HTML and CSS Reference
In-Depth Information
You need to finish the job. Add <span> elements to the rest
of the music recommendations and test your page. You'll
find the solution in the back of the chapter.
<li><span class="cd"> Buddha Bar </span> , <span class="artist"> Claude Challe </span></li>
<li> When It Falls, Zero 7 </li>
<li> Earth 7, L.T.J. Bukem </li>
<li> Le Roi Est Mort, Vive Le Roi!, Enigma </li>
<li> Music for Airports, Brian Eno </li>
Q: When do I use a <span> rather
than another inline element like <em> or
A: As always, you want to mark up your
content with the element that most closely
matches the meaning of your content. So,
if you are emphasizing words, use <em>;
if you're trying to make a big point, use
<strong>. But if what you really want is to
change the style of certain words—say,
the names of albums or music artists on a
fan site web page—then you should use a
<span> and put your <span> elements into
appropriate classes to group them and style
Q: Can I set properties like width on
<span> elements? Actually, what about
inline elements in general?
A: You can set the width of inline
elements like <span>, <em>, and <strong>,
but you won't notice any effect until you
position them (which you'll learn how to do in
the next chapter). You can also add margin
and padding to these elements, as well as
a border. Margins and padding on inline
elements work a little differently from block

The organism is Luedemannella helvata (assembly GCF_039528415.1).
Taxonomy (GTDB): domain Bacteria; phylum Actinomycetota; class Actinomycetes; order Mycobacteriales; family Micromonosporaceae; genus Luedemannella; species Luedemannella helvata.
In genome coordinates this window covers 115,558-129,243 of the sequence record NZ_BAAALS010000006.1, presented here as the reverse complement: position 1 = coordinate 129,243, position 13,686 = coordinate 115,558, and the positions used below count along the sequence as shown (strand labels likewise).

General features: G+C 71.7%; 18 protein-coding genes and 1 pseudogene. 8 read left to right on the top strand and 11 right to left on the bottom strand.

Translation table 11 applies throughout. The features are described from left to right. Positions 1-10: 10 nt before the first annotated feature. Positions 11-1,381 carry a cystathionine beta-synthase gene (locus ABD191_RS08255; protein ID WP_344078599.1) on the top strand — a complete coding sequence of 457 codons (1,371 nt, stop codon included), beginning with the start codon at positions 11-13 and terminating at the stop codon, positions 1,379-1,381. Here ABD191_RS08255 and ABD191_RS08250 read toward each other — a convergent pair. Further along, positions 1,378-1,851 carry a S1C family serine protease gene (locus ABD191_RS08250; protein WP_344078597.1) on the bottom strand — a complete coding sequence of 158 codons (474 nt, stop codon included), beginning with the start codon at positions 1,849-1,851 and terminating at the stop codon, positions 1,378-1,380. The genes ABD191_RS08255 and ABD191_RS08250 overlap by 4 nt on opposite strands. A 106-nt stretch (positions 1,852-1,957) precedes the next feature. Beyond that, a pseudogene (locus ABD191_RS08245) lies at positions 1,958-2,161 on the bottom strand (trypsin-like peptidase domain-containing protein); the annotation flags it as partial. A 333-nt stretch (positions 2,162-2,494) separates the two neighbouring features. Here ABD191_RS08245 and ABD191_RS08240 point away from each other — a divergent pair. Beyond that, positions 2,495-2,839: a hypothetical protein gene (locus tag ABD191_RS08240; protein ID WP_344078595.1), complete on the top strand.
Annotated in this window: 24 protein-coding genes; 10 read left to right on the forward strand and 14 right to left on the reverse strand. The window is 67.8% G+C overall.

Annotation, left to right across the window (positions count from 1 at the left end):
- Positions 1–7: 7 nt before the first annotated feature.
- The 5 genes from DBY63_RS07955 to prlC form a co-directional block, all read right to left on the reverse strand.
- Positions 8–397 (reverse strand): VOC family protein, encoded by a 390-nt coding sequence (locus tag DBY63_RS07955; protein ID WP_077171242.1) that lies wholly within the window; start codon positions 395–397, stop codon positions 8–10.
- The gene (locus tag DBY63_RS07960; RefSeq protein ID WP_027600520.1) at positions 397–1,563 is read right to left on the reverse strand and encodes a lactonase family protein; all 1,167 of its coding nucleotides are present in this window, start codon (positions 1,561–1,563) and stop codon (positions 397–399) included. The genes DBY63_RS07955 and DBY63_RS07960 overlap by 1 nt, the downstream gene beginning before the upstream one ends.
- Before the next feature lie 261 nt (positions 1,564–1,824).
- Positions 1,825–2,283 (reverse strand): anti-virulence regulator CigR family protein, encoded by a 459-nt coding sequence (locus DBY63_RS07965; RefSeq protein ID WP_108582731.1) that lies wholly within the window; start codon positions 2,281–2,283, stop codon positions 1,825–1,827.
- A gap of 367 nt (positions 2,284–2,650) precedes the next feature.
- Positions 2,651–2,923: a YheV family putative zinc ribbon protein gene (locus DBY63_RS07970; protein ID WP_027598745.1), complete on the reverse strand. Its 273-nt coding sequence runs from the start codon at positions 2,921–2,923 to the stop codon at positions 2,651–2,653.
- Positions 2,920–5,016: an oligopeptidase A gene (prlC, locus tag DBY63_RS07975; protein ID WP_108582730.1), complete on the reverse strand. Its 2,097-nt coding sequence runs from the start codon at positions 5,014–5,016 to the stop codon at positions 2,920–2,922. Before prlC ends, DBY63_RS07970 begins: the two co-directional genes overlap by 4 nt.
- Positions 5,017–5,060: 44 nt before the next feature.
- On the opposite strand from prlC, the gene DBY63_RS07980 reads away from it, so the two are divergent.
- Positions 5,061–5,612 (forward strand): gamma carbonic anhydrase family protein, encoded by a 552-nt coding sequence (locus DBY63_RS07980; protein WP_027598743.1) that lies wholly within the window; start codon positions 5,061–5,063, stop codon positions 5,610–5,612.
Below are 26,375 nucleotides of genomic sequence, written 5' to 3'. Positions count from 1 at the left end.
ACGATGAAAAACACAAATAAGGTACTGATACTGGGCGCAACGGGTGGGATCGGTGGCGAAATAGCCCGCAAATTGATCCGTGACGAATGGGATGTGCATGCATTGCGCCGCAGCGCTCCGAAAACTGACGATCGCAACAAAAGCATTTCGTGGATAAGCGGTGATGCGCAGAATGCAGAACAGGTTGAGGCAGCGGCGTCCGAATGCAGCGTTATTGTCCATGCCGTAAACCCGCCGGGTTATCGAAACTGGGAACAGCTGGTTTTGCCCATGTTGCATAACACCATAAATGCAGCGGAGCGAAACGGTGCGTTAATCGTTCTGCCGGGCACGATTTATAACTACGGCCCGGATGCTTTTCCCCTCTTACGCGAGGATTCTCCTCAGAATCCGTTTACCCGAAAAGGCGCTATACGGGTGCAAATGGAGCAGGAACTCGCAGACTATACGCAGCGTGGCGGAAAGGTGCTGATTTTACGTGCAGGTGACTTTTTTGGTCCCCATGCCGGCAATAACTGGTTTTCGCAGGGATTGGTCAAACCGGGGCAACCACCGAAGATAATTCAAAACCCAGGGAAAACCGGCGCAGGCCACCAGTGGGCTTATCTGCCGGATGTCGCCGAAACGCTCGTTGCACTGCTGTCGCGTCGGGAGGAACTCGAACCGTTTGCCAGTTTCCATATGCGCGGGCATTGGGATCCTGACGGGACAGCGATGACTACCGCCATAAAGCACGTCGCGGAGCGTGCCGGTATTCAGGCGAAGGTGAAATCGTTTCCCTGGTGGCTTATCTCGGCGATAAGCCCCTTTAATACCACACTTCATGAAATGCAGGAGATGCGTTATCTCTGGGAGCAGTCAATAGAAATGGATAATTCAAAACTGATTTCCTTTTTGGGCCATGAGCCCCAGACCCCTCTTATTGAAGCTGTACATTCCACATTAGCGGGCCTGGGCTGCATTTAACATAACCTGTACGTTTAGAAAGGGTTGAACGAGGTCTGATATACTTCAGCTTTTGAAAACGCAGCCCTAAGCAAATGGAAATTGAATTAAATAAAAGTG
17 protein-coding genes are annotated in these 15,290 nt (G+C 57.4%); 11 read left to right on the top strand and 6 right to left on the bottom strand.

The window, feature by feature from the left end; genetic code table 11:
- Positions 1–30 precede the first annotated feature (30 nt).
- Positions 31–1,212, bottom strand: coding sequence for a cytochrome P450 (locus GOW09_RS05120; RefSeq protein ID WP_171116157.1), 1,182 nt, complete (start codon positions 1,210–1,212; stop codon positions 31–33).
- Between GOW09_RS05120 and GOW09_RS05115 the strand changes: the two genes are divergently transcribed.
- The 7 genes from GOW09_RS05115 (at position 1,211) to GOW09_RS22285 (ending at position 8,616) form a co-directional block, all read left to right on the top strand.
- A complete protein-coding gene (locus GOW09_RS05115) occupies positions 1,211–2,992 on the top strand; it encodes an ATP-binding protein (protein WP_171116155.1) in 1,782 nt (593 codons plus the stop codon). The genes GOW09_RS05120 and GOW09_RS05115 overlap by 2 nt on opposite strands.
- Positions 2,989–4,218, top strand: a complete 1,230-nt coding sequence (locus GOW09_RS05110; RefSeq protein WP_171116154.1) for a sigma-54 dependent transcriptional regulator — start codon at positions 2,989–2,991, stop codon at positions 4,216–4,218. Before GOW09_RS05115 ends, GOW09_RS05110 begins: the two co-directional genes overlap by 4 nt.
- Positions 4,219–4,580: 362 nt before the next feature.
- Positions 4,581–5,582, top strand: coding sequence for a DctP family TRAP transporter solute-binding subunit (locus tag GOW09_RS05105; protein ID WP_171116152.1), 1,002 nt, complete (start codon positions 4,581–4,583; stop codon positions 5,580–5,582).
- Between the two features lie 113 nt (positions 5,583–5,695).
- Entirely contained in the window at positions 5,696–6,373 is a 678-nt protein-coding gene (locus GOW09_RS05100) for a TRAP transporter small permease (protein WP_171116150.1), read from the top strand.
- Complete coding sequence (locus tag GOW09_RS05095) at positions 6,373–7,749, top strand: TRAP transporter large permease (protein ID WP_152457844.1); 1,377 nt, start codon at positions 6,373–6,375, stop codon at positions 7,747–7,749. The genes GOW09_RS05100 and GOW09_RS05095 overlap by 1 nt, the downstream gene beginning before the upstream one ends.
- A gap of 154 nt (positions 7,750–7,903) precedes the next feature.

elements if you add a margin on all sides
of an inline element, you'll only see space
added to the left and right. You can add
padding to the top and bottom of an inline
element, but the padding doesn't affect the
spacing of the other inline elements around
it, so the padding will overlap other inline
Images are a little different from other inline
elements. The width, padding, and margin
properties all behave more like they do for
a block element. Remember from Chapter
5: if you set the width of an image using
either the width attribute in the <img>
element or the width property in CSS, the
browser scales the image to fit the width
you specify. This can sometimes be handy if
you can't edit the image yourself to change
the dimensions, and you want the image to
appear bigger or smaller on the page. But
remember, if you rely on the browser to scale
your image, you may be downloading more
data than you need (if the image is larger
than you need).
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